The readings have something in common: powerlessness.
The prophet Ezekiel in the first reading
is powerless to change the hearts of his countrymen;
Saint Paul is powerless over his “thorn in the flesh,”
whatever that might have been.
And even our Lord Jesus—who is King and Lord—
seems to be powerless to awaken faith in the hearts of his hometown.
The Gospel says: “he was not able to perform any mighty deed there,
apart from curing a few sick people by laying his hands on them.”
Why was Jesus “not able”? It goes on to say:
“He was amazed at their lack of faith.”
Of course Jesus could have cured anyone he wanted.
But Jesus did not come merely to give out physical healings.
He came to awaken faith. And not everyone wants faith.
This brought to mind the complicated story of the Old Testament.
Although this is an over-simplification,
the Old Testament shows God, in effect, trying everything.
He scattered them from the city of Babel.
Noah built the ark of safety while God sent a flood.
He called Abraham to a fresh start in a new land and worked with him.
When God rescued his people from slavery,
he showed them signs of power and deliverance.
He gave them a land where they had what they needed.
When that didn’t work, he sent them into exile.
Finally, the Father sent his Son.
People wonder: why doesn’t God just give us a sign—and we’ll believe.
But he has, over and over.
Not just in the Bible, but in all the centuries since.
If, today, the sky opened up, and God showed himself to the world,
and spoke with thunder and lightning, telling us he exists and what he wanted…
And if Fox and CNN all broadcast it live—the whole world saw it—
what do you think would happen?
Things would change…for a while.
But before long, it would all be back where it was.
So in a sense, God really is powerless,
because he refuses to do the one thing he’d have to do:
and that is to coerce our free will.
None of us wants to be powerless. It’s one of the worst things.
Your children go the wrong way—and you can’t stop it.
You suddenly feel a pain, and you don’t know what it is,
or how to deal with it.
You go to the doctor, and she doesn’t have an answer.
You’re out of work, and you don’t know when you’ll get another job.
You keep making the same bad decisions – about alcohol,
or about relationships, or about the Internet or drugs – over and over.
Right now, a lot of us are feeling powerless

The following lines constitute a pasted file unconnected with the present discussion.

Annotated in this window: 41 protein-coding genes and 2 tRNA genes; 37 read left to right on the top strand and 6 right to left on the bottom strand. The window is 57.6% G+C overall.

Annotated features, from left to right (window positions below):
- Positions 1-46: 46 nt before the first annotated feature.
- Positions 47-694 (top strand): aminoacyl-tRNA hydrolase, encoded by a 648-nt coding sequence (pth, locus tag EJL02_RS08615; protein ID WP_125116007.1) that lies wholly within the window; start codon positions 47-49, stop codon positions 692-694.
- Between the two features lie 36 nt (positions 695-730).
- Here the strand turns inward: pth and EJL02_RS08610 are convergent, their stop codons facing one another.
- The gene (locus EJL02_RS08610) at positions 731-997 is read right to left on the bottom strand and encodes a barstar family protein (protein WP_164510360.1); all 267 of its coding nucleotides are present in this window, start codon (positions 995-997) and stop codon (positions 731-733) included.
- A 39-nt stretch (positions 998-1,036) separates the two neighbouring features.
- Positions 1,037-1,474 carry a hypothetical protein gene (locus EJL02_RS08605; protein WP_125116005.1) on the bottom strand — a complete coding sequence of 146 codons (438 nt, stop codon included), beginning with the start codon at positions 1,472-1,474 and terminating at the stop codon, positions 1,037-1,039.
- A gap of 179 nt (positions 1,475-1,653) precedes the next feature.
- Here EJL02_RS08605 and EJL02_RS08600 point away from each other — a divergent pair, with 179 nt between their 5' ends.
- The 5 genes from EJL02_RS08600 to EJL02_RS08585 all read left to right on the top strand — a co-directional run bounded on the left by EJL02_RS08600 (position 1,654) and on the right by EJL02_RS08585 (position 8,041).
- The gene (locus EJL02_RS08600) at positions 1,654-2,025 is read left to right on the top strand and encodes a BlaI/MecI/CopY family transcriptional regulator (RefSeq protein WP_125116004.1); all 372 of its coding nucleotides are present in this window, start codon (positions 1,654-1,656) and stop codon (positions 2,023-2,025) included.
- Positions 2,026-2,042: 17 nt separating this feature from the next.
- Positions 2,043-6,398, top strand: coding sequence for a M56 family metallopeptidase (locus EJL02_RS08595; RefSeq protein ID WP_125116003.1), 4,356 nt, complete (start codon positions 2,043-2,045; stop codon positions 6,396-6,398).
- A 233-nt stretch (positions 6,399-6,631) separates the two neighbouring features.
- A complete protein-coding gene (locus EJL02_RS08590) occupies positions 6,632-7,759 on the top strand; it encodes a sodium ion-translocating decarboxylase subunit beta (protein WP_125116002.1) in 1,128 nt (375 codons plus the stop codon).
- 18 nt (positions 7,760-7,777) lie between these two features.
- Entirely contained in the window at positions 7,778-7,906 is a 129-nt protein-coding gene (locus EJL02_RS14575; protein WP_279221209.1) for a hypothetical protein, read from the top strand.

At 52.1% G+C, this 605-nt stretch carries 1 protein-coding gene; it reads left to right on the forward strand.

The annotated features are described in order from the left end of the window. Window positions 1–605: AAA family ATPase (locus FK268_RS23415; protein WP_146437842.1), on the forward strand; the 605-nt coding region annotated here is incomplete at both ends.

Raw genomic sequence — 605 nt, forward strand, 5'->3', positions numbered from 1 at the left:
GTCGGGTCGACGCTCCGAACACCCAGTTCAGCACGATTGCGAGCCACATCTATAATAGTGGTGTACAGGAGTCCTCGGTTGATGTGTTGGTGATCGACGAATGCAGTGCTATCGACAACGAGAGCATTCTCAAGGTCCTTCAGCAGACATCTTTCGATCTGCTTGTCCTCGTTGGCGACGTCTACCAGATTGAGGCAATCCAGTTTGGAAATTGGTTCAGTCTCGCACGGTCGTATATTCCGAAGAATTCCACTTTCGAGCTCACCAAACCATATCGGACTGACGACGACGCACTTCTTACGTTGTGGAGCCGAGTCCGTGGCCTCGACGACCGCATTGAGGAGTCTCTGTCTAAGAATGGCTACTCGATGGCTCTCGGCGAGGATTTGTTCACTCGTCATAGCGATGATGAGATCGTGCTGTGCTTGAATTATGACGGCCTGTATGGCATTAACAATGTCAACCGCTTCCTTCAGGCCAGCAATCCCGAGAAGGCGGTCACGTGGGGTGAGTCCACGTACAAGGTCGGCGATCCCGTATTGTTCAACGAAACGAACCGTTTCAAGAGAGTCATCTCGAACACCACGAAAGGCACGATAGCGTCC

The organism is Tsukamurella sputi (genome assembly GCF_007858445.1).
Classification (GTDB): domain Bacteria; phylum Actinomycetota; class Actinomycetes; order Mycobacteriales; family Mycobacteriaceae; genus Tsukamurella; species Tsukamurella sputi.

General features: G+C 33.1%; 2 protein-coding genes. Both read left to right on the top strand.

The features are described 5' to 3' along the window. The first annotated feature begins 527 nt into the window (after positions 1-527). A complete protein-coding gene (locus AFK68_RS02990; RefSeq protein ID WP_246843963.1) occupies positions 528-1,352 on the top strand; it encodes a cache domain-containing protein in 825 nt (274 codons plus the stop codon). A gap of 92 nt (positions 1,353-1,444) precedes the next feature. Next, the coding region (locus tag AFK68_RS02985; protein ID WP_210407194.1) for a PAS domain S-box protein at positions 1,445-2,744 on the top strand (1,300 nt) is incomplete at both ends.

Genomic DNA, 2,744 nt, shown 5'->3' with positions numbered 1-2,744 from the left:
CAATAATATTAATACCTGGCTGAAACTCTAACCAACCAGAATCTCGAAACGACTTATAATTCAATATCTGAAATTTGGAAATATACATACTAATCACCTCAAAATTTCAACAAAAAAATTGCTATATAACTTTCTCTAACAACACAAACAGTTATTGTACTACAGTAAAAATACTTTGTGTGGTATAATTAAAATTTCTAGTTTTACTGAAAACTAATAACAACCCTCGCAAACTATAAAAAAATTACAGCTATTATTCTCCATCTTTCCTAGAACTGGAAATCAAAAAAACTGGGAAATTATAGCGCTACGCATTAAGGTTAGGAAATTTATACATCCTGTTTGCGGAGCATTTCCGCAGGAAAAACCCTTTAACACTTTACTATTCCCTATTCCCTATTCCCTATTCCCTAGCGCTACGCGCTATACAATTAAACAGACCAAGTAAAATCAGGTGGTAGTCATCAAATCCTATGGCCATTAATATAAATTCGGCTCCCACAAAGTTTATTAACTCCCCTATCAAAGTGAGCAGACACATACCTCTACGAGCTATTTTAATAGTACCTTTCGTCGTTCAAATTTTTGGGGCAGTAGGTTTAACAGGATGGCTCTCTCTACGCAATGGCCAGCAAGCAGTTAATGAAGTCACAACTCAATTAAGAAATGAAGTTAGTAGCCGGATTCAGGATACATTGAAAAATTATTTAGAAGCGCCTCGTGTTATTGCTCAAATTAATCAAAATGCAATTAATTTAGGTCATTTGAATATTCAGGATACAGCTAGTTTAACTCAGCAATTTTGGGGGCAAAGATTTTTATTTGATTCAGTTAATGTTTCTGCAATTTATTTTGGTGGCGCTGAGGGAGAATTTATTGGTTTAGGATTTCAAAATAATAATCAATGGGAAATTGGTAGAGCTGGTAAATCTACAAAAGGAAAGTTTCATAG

over the direction of our country and our world.
We recall in history
how President Roosevelt declared war on the Axis Powers,
and our parents and grandparents dug in and won the war,
and saved the world from fascism.
We fought a long Cold War, and saw the Berlin Wall come down.
But now, we wonder if we ever see the defeat of Jihadist terrorists?
Meanwhile, we’re hurt—and a lot of us are angry—
to see our government and our culture
turning against God’s plan for marriage and family;
we see our society going down a road to ruin—
and we wonder if we can do anything to stop it.
It’s awful to feel powerless.
Where does this bring us? To the Cross!
Recall what happened when Jesus told Peter and the Apostles
about his impending death.
He said he would go to Jerusalem, suffer and die.
And Peter said, “God forbid, Lord!
No such thing shall ever happen to you.”
Do you remember what happened next?
Jesus “turned and said to Peter, “Get behind me, Satan!
You are an obstacle to me.
You are thinking not as God does, but as human beings do.”
Why did the Lord react so harshly?
Because Peter – without knowing it – was offering a temptation.
A temptation to power.
Our nation is often tempted to use power—more money,
throw our weight around more, more war.
In our own lives, what do we do?
We raise our voices; we threaten; we bully.
We use violence. We cut corners. How’s it working?
We have a really hard time accepting
God’s plan of the Cross, rather than power.
When Jesus was arrested, what happened?
The Apostles scattered, and Peter denied he knew Jesus.
Later, when the Apostles shared the message,
what happened when they mentioned the crucifixion?
Here’s Saint Paul’s answer, in his first letter to the Corinthians:
“Christ crucified [is] a stumbling block to Jews
and foolishness to Gentiles, but to those who are called,
Jews and Greeks alike,
Christ the power of God and the wisdom of God.”
In the situations you and I face, whether it’s the world around us,
our country, our family or the battle for our own soul,
I have no other answer to give you, but this.
The first of the Twelve Steps of Alcoholics Anonymous says this:
“We admitted to ourselves that we were powerless over our addiction—
our lives had become manageable.”
The second: “We came to believe
that only a power greater than ourselves could restore us to sanity.”
And the third: “We made a decision to turn our will and our lives
over the care of God as we understood him.”
Or to quote Saint Paul one more time:
“the foolishness of God is wiser than human wisdom,
and the weakness of God is stronger than human strength.”
There’s only one place I can point you,
only one remedy anyone can offer.
We make our way to the Cross and we fall to our knees.
“Jesus, I am powerless over my sins!
Jesus, I am powerless over my family.
I am powerless over what my government is doing.
Over what is happening in our world. My finances!
The Internet! My health! I don’t know what to do!”
Get close to the crucified Jesus—in confession—in prayer—
in the Eucharist. That’s what we do.